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Exclude lines in less (or journalctl)

Published: 23-05-2021 | Author: Remy van Elst | Text only version of this article


This is a small tip I want to give you when using a less based pager, for example in journalctl or when viewing a file interactively with less or more. You can exclude certain lines that match one or multiple words (or a regex) with a few keystrokes, once less is open. This is one of those tips you never knew you needed, but when you know it, you'll use it frequently. Like in my case today when searching through some logfiles to find out why my database stopped working.

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Once your file is open in less (or journalctl) press the following keys:

Ampersand opens the pattern matching mode, exclamation mark tells less to exclude the following part, and then you enter your search term.

Here is a picture showing it in action:

gif of exclude in less

(Here's a guide how to make such screen recordings with ffmpeg.)

To make this even more useful, if you have presses &!. you can press UP to get your last command. Want to exclude another word? Just add a pipe to it. Example to exclude both cron and sshd:

&!cron|sshd

As these are just simple regexes, imagine the rest you can do. More information can be found in the manpage of less:

&pattern

Display only lines which match the pattern; lines which do not match the pattern are not displayed.  
If pattern is empty (if you type & immediately followed by ENTER), any filtering is turned off, and 
all lines are displayed.  While filtering is in effect, an ampersand is displayed at the beginning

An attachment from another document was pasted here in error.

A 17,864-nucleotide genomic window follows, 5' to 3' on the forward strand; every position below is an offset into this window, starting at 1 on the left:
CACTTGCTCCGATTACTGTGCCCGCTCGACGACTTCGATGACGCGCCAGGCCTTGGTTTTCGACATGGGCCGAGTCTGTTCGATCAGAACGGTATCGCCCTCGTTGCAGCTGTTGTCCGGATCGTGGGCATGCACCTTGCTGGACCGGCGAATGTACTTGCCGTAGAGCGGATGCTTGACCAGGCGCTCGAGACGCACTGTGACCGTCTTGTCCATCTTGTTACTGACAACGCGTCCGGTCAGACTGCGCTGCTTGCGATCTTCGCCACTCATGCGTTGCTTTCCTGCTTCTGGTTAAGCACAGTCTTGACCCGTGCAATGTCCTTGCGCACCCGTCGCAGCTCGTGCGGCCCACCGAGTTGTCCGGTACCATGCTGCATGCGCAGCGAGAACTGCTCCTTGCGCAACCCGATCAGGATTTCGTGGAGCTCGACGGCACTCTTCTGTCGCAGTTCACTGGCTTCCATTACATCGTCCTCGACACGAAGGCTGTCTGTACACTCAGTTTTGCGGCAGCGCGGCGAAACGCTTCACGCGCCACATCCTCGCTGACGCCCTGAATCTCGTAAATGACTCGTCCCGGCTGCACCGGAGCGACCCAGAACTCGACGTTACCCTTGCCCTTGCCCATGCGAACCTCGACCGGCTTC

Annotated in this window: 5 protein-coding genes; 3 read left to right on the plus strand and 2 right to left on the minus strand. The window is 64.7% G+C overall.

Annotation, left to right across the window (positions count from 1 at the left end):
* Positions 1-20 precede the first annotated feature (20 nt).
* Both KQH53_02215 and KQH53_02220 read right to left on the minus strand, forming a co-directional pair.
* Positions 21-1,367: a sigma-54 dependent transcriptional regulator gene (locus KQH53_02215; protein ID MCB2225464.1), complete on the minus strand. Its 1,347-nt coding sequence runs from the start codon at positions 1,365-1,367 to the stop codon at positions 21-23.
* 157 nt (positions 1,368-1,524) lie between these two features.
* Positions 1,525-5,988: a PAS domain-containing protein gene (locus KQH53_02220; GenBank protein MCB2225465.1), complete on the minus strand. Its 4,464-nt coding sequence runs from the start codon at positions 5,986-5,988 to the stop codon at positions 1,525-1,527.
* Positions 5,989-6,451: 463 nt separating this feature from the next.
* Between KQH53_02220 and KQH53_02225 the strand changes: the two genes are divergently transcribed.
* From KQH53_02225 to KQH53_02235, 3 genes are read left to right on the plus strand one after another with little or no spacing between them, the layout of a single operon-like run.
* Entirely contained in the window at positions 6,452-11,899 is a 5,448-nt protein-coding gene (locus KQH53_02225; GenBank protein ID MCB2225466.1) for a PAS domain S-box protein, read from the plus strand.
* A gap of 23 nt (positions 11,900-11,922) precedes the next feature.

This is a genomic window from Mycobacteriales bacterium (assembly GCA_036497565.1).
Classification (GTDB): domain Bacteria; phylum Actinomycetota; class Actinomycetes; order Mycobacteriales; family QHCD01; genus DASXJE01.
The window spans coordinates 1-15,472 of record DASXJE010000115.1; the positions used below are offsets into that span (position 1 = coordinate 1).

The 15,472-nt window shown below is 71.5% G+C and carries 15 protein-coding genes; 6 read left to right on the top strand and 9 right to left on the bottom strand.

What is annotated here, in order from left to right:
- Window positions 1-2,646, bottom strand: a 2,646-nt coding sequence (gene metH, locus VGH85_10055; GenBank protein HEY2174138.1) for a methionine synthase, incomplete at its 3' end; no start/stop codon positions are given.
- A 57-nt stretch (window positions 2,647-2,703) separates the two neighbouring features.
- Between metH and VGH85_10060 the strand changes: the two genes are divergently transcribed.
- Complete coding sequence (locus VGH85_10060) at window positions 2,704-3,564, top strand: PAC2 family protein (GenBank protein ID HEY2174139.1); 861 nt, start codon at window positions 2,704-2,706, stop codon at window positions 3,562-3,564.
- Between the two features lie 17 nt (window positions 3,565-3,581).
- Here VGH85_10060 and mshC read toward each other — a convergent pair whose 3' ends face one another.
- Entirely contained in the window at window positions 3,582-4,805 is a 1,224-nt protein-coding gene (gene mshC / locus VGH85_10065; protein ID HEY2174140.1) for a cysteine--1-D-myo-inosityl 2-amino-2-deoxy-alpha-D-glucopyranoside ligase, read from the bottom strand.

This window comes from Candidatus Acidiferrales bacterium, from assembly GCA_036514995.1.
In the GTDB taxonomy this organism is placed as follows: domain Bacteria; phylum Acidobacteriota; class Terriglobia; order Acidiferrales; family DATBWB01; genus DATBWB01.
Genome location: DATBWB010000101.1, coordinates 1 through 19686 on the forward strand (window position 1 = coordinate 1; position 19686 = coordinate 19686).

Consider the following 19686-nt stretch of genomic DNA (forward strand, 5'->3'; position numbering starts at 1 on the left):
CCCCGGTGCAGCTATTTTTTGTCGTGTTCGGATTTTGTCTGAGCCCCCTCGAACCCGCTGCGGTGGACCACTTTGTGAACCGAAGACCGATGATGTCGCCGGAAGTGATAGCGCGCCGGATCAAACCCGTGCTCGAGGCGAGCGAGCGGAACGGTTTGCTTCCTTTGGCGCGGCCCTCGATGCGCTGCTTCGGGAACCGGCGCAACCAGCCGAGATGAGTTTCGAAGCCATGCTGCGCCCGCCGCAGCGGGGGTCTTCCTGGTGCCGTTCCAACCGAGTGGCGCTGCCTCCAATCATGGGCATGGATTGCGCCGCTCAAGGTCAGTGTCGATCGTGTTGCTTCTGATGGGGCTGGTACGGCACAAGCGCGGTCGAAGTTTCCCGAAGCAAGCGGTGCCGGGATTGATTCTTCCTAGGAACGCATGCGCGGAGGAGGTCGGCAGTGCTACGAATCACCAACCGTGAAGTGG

of the prompt, as a reminder that some lines in the file may be hidden.

Certain characters are special as in the / command+:

^N or !
    Display only lines which do NOT match the pattern.

The pattern is a regular expression, as recognized by the regular expression library supplied by 
your system.

I was troubleshooting why my RSS reader (miniflux) stopped working, it gave an error telling me it couldn't connect to the database. Turns out the VPS had run out of memory a day earlier and the database was hit by the out-of-memory (OOM) killer. By excluding all irrelevant stuff I was able to figure out really quickly what the actual error was:

May 23 03:00:49 s1 kernel: Out of memory: Kill process 18545 (postgres) score 140 or sacrifice child
May 23 03:00:49 s1 kernel: Killed process 18545 (postgres) total-vm:320656kB, anon-rss:2068kB, file-rss:1088kB, shmem-rss:137824kB
May 23 03:00:49 s1 kernel: oom_reaper: reaped process 18545 (postgres), now anon-rss:0kB, file-rss:0kB, shmem-rss:137824kB
May 23 03:00:49 s1 kernel: python invoked oom-killer: gfp_mask=0x14200ca(GFP_HIGHUSER_MOVABLE), nodemask=(null), order=0, oom_score_adj=0

Earlier on in the log I could find out which process was the culprit to actually invoke the OOM killer, that has been resolved with some config file tweaking.

Tags: bash , journalctl , less , more , regex , snippets